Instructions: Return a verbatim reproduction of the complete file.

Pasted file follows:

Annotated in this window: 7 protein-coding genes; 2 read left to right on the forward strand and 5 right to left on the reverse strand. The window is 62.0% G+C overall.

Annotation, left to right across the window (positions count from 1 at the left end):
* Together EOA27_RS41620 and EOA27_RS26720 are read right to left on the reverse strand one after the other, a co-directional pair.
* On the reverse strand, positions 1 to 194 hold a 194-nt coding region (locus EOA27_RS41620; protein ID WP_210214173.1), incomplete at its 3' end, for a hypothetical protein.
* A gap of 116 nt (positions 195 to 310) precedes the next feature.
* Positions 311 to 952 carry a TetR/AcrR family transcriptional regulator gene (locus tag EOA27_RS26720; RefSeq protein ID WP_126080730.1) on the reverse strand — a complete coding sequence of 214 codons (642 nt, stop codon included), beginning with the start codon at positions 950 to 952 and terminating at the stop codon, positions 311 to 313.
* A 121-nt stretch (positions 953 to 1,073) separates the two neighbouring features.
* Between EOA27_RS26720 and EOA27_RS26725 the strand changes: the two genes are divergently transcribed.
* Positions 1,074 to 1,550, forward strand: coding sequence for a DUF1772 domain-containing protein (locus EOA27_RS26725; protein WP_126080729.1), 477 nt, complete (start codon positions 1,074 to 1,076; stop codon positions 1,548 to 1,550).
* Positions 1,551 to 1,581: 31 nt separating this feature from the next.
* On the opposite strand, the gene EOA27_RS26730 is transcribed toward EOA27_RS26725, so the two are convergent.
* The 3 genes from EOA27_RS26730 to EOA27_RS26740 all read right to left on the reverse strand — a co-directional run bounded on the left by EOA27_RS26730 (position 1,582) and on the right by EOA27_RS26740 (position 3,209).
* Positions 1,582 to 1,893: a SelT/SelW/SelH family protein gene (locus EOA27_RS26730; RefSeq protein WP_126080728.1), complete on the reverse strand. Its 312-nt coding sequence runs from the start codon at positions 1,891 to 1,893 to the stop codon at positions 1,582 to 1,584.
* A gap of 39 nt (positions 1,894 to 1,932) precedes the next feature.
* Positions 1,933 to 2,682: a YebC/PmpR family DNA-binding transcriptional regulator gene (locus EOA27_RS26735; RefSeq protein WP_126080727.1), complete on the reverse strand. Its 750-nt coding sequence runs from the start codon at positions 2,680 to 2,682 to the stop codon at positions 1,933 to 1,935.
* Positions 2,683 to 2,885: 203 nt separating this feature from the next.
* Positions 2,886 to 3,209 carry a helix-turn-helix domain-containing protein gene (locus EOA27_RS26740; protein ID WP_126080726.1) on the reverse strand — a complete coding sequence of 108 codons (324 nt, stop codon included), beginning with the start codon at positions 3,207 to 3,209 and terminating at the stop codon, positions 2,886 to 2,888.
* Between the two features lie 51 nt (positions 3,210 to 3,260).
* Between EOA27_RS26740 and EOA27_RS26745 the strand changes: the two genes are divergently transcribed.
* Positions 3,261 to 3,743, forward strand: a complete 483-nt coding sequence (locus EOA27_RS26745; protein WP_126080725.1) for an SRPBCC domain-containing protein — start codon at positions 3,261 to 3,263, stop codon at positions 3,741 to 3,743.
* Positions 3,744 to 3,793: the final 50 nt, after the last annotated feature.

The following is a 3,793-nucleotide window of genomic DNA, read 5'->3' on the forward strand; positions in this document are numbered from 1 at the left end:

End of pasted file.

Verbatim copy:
Annotated in this window: 7 protein-coding genes; 2 read left to right on the forward strand and 5 right to left on the reverse strand. The window is 62.0% G+C overall.

Annotation, left to right across the window (positions count from 1 at the left end):
* Together EOA27_RS41620 and EOA27_RS26720 are read right to left on the reverse strand one after the other, a co-directional pair.
* On the reverse strand, positions 1 to 194 hold a 194-nt coding region (locus EOA27_RS41620; protein ID WP_210214173.1), incomplete at its 3' end, for a hypothetical protein.
* A gap of 116 nt (positions 195 to 310) precedes the next feature.
* Positions 311 to 952 carry a TetR/AcrR family transcriptional regulator gene (locus tag EOA27_RS26720; RefSeq protein ID WP_126080730.1) on the reverse strand — a complete coding sequence of 214 codons (642 nt, stop codon included), beginning with the start codon at positions 950 to 952 and terminating at the stop codon, positions 311 to 313.
* A 121-nt stretch (positions 953 to 1,073) separates the two neighbouring features.
* Between EOA27_RS26720 and EOA27_RS26725 the strand changes: the two genes are divergently transcribed.
* Positions 1,074 to 1,550, forward strand: coding sequence for a DUF1772 domain-containing protein (locus EOA27_RS26725; protein WP_126080729.1), 477 nt, complete (start codon positions 1,074 to 1,076; stop codon positions 1,548 to 1,550).
* Positions 1,551 to 1,581: 31 nt separating this feature from the next.
* On the opposite strand, the gene EOA27_RS26730 is transcribed toward EOA27_RS26725, so the two are convergent.
* The 3 genes from EOA27_RS26730 to EOA27_RS26740 all read right to left on the reverse strand — a co-directional run bounded on the left by EOA27_RS26730 (position 1,582) and on the right by EOA27_RS26740 (position 3,209).
* Positions 1,582 to 1,893: a SelT/SelW/SelH family protein gene (locus EOA27_RS26730; RefSeq protein WP_126080728.1), complete on the reverse strand. Its 312-nt coding sequence runs from the start codon at positions 1,891 to 1,893 to the stop codon at positions 1,582 to 1,584.
* A gap of 39 nt (positions 1,894 to 1,932) precedes the next feature.
* Positions 1,933 to 2,682: a YebC/PmpR family DNA-binding transcriptional regulator gene (locus EOA27_RS26735; RefSeq protein WP_126080727.1), complete on the reverse strand. Its 750-nt coding sequence runs from the start codon at positions 2,680 to 2,682 to the stop codon at positions 1,933 to 1,935.
* Positions 2,683 to 2,885: 203 nt separating this feature from the next.
* Positions 2,886 to 3,209 carry a helix-turn-helix domain-containing protein gene (locus EOA27_RS26740; protein ID WP_126080726.1) on the reverse strand — a complete coding sequence of 108 codons (324 nt, stop codon included), beginning with the start codon at positions 3,207 to 3,209 and terminating at the stop codon, positions 2,886 to 2,888.
* Between the two features lie 51 nt (positions 3,210 to 3,260).
* Between EOA27_RS26740 and EOA27_RS26745 the strand changes: the two genes are divergently transcribed.
* Positions 3,261 to 3,743, forward strand: a complete 483-nt coding sequence (locus EOA27_RS26745; protein WP_126080725.1) for an SRPBCC domain-containing protein — start codon at positions 3,261 to 3,263, stop codon at positions 3,741 to 3,743.
* Positions 3,744 to 3,793: the final 50 nt, after the last annotated feature.

The following is a 3,793-nucleotide window of genomic DNA, read 5'->3' on the forward strand; positions in this document are numbered from 1 at the left end: